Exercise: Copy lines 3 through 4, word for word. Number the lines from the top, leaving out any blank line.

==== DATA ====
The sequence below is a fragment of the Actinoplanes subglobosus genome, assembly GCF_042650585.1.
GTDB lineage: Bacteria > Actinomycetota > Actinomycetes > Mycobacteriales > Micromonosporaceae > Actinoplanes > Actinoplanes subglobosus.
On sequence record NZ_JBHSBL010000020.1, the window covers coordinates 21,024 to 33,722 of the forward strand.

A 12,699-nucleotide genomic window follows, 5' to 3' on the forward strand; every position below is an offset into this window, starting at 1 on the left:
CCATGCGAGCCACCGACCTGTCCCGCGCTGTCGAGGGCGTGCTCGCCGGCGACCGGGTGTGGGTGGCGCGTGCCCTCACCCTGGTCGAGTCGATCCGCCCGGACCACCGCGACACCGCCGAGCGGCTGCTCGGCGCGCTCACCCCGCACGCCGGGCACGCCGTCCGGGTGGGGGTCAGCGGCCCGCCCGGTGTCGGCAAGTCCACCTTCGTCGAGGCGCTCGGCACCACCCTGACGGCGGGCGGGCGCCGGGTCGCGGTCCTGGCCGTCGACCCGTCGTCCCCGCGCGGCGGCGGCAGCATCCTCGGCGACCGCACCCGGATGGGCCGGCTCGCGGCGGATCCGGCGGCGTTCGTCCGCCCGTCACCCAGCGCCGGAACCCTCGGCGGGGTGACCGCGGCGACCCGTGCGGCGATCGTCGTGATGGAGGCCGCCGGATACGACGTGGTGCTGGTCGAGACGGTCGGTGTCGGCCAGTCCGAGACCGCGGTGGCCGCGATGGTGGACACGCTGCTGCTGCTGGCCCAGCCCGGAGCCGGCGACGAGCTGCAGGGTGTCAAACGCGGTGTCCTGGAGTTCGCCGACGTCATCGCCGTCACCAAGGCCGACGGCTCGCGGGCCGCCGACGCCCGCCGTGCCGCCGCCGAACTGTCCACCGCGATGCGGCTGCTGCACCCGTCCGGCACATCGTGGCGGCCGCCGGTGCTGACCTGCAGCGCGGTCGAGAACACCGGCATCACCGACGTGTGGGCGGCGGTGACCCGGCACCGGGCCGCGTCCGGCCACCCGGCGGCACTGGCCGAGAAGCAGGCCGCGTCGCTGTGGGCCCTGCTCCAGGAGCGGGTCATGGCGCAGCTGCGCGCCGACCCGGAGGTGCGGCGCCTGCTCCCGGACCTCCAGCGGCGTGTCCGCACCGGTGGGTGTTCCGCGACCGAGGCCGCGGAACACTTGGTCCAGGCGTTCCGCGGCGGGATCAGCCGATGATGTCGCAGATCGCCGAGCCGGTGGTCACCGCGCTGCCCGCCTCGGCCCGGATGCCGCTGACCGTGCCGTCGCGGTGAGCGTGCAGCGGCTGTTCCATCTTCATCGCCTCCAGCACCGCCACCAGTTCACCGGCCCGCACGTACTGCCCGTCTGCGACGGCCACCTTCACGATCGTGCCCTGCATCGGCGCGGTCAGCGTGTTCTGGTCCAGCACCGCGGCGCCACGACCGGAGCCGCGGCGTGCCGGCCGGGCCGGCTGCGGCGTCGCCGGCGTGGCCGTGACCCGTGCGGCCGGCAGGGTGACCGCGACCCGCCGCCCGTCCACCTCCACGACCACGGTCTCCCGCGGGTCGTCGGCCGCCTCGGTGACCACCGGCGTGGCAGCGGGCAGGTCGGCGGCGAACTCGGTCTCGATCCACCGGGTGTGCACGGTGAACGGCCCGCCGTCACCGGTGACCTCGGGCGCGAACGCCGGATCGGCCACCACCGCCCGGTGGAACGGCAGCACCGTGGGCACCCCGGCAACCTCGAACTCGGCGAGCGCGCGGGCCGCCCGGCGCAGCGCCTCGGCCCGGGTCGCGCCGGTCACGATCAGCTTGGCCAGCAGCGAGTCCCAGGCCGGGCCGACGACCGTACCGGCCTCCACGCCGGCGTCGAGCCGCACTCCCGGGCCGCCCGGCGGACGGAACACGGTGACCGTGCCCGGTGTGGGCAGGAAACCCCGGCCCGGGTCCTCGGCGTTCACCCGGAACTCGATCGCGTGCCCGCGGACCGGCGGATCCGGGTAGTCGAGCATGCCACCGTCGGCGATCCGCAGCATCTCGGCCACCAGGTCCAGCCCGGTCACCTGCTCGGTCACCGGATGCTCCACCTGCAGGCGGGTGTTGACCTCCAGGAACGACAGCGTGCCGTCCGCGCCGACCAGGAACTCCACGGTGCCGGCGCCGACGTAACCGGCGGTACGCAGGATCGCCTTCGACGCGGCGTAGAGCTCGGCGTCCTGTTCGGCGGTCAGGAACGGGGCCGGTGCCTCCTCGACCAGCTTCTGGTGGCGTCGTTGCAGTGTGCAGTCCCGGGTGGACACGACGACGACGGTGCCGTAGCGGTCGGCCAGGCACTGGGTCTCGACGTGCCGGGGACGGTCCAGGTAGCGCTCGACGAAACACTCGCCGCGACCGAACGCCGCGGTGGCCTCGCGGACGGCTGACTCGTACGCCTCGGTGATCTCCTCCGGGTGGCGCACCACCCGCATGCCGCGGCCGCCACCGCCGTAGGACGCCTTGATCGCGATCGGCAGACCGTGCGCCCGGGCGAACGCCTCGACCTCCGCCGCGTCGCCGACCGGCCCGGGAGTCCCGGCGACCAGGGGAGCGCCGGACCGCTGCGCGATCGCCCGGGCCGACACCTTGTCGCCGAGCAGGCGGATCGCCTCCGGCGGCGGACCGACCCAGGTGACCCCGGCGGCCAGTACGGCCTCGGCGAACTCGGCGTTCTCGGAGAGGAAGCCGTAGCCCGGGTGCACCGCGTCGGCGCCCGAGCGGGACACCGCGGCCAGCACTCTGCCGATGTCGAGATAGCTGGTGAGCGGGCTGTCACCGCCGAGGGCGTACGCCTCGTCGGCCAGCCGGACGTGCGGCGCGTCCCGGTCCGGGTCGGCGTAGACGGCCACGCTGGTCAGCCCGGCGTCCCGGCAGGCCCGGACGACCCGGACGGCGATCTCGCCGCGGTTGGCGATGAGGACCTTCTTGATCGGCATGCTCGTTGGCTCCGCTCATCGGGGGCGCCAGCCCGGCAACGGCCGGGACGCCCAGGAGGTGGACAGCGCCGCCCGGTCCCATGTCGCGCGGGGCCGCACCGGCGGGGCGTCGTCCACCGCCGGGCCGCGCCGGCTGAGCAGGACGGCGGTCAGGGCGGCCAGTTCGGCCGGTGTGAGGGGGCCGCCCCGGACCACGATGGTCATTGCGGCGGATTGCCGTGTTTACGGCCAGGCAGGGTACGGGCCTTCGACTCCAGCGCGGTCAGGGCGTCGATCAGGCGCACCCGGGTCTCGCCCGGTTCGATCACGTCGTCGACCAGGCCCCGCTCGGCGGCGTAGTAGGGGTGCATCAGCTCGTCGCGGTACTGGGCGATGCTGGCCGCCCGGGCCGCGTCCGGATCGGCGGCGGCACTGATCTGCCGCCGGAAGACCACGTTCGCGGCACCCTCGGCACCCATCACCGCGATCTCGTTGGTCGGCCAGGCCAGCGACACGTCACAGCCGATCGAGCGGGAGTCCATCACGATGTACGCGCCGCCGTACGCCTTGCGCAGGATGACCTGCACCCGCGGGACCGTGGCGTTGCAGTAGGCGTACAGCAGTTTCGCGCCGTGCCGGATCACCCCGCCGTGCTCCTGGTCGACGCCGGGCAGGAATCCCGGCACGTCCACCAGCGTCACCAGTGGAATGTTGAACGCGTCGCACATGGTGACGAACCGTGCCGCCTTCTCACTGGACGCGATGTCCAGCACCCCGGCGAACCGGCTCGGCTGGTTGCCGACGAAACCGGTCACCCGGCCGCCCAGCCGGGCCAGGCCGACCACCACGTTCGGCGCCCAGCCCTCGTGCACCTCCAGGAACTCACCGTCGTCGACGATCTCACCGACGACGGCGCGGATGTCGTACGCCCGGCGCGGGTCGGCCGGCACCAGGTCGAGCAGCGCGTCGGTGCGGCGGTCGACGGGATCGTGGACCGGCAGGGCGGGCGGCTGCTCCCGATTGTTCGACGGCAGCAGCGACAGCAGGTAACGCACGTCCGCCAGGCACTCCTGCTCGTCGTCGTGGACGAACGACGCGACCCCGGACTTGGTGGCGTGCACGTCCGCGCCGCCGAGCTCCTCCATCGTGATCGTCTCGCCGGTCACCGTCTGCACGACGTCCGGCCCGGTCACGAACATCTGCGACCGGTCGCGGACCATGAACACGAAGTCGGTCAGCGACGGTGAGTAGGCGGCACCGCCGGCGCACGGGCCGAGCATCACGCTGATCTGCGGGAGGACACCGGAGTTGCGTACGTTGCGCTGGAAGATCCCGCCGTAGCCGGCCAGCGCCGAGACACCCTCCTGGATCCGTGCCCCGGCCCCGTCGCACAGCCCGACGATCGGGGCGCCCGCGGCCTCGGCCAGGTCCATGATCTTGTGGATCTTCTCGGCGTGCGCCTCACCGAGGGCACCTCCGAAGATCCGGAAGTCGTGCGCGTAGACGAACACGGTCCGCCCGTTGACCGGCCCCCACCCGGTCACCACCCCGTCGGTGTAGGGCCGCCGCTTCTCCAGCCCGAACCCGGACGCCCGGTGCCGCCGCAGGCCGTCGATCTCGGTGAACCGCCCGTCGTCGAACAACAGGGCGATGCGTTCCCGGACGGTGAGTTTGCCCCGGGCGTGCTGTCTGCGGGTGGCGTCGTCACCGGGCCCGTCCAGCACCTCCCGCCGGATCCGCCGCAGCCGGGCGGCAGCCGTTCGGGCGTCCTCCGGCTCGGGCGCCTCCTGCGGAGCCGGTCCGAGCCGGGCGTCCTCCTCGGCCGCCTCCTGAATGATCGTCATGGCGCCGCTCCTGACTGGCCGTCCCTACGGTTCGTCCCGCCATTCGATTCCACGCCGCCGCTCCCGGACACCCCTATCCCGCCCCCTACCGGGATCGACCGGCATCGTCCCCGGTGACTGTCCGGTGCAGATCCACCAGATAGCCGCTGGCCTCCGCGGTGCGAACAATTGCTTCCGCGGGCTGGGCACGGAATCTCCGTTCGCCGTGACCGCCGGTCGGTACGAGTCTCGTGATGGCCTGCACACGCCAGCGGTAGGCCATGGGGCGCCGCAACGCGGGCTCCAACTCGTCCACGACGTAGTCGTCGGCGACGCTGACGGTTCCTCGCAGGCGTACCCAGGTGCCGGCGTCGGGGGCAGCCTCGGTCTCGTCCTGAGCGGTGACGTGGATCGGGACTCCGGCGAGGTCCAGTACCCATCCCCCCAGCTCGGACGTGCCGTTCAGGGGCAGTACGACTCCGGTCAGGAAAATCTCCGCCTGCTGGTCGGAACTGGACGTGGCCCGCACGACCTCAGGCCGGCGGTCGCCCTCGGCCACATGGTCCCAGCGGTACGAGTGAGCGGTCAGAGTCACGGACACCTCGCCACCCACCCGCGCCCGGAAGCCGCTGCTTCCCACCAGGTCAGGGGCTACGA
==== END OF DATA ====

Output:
On sequence record NZ_JBHSBL010000020.1, the window covers coordinates 21,024 to 33,722 of the forward strand.

A 12,699-nucleotide genomic window follows, 5' to 3' on the forward strand; every position below is an offset into this window, starting at 1 on the left: